Most of the US population (I don't have the number but I think it's between 50 and 75%) can get two broadband providers, one telco and one cable.  A few can get three (RCN or WoW, for instance) and many can get only one.  And some get none.

          Wireless is not a real substitute.  Its cost of bandwidth is far, far higher than wireline, so almost every wireless service has a low usage cap, a per-gigabyte (or per-megabyte) price, or restrictions on how it can be used.  Some small Wireless ISPs don't do any of that, but they ration capacity and don't have a whole lot per user.  We had a story in the news a couple of days ago about a Verizon Wireless customer who got an $18,000 bill because he was tethering a computer to the phone, and the promotional rate ran out.  It's obscene.  But even a fair price is more than cable or DSL for a heavy user.  Clearwire's target is nomadic users, and people outside of DSL range.  College students (living off campus) are typical; they move at the beginning and end of the school year so they want nomadic service.

        •  Sounds like (1+ / 0-)
          Recommended by:
          debedb

          you want all the benefits with none of the negatives as far as internet goes.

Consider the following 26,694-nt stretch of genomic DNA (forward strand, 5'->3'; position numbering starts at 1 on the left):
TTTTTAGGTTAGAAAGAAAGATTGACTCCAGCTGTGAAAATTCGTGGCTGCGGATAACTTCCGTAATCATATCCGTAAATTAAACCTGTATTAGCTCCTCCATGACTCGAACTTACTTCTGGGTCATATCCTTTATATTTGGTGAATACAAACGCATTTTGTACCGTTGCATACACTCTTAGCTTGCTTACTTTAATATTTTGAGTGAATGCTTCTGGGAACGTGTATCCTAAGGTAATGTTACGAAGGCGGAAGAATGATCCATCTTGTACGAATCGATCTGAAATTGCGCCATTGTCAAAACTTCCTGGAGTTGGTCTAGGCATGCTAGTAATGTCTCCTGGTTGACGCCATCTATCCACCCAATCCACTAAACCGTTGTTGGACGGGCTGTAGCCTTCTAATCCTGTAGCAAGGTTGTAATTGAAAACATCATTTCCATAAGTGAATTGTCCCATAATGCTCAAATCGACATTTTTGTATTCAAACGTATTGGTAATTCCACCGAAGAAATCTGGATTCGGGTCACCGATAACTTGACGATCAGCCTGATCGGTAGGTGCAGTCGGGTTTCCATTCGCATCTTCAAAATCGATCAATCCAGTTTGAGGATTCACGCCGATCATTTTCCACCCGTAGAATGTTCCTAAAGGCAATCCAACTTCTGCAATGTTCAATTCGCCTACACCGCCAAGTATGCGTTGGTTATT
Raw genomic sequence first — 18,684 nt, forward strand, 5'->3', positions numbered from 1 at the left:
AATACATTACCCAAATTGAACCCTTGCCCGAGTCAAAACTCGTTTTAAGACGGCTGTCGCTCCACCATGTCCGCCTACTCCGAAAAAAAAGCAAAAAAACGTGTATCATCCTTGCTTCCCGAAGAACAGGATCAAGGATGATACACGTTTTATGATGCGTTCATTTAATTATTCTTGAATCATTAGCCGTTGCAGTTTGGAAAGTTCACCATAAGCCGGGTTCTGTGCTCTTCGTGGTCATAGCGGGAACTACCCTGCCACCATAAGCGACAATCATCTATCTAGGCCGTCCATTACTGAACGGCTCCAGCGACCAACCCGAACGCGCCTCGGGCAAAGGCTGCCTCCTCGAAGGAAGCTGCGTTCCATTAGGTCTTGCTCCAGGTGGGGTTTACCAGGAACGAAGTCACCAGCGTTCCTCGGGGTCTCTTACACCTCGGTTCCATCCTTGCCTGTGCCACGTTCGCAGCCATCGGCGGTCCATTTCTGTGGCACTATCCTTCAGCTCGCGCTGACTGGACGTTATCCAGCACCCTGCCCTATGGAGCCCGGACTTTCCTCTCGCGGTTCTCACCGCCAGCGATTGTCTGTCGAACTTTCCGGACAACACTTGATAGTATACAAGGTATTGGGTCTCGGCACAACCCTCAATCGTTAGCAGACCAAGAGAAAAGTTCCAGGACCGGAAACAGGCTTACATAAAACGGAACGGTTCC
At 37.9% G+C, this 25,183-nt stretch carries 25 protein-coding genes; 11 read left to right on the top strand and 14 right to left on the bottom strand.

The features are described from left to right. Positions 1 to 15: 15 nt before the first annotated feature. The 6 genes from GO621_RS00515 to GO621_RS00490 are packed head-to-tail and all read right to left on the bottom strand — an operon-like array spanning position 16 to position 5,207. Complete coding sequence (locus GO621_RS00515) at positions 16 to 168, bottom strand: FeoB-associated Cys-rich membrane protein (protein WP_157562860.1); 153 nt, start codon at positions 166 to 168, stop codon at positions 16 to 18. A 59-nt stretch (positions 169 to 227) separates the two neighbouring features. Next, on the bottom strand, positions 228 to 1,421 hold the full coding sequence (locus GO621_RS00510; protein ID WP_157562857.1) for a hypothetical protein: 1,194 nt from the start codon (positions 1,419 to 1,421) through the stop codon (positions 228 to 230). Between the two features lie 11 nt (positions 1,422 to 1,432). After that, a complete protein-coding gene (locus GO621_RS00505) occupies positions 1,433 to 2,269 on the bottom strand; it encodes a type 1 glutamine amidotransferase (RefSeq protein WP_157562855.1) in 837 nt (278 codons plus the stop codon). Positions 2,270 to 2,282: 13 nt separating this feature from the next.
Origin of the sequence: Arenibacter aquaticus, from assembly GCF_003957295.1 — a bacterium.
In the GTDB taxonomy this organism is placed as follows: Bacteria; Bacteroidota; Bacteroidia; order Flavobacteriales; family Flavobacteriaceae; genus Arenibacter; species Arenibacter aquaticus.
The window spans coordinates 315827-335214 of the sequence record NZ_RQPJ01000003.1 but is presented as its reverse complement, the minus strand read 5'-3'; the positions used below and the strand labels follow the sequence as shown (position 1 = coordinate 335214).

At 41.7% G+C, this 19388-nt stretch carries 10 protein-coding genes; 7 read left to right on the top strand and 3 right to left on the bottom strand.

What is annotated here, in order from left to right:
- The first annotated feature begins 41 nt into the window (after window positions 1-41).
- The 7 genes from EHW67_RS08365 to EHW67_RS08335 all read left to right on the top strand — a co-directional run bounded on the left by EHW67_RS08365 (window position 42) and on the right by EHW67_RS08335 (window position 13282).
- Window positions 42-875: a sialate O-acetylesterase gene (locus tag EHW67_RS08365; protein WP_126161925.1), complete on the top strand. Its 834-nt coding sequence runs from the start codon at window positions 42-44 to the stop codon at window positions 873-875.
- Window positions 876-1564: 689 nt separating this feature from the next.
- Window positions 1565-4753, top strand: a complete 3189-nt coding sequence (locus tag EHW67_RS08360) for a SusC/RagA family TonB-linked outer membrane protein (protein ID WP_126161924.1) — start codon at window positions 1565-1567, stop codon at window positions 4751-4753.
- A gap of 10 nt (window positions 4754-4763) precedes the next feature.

If you live in the right area, then yes, you can have that.

          If not....

          Sorry, cupcake. Not happening.

          I'd be tickled pink if fast, affordable internet was available countrywide, but it's not. And Net Neutrality will not change that; in fact, it will only make it worse.

          A man who views the world the same at fifty as he did at twenty has wasted thirty years of his life. --Muhammad Ali

          by TheBlaz on Tue May 04, 2010 at 11:38:01 PM PDT

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      •  BTW, I want those government created (0+ / 0-)

        monopolies to be regulated to a fare thee well, so that the internet can continue to develop. Didn't I make myself clear?

        "They paved paradise, and put in a parking lot."
        "...Don't it always seem to go, that you don't know what you've got 'til it's gone?"
        - Joni Mitchell

        by davewill on Tue May 04, 2010 at 05:20:51 PM PDT

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        •  You made yourself perfectly clear (0+ / 0-)

          you just don't seem to have a solid grasp on the reality of the situation.

          No worries. It happens.

          A man who views the world the same at fifty as he did at twenty has wasted thirty years of his life. --Muhammad Ali

          by TheBlaz on Tue May 04, 2010 at 11:39:17 PM PDT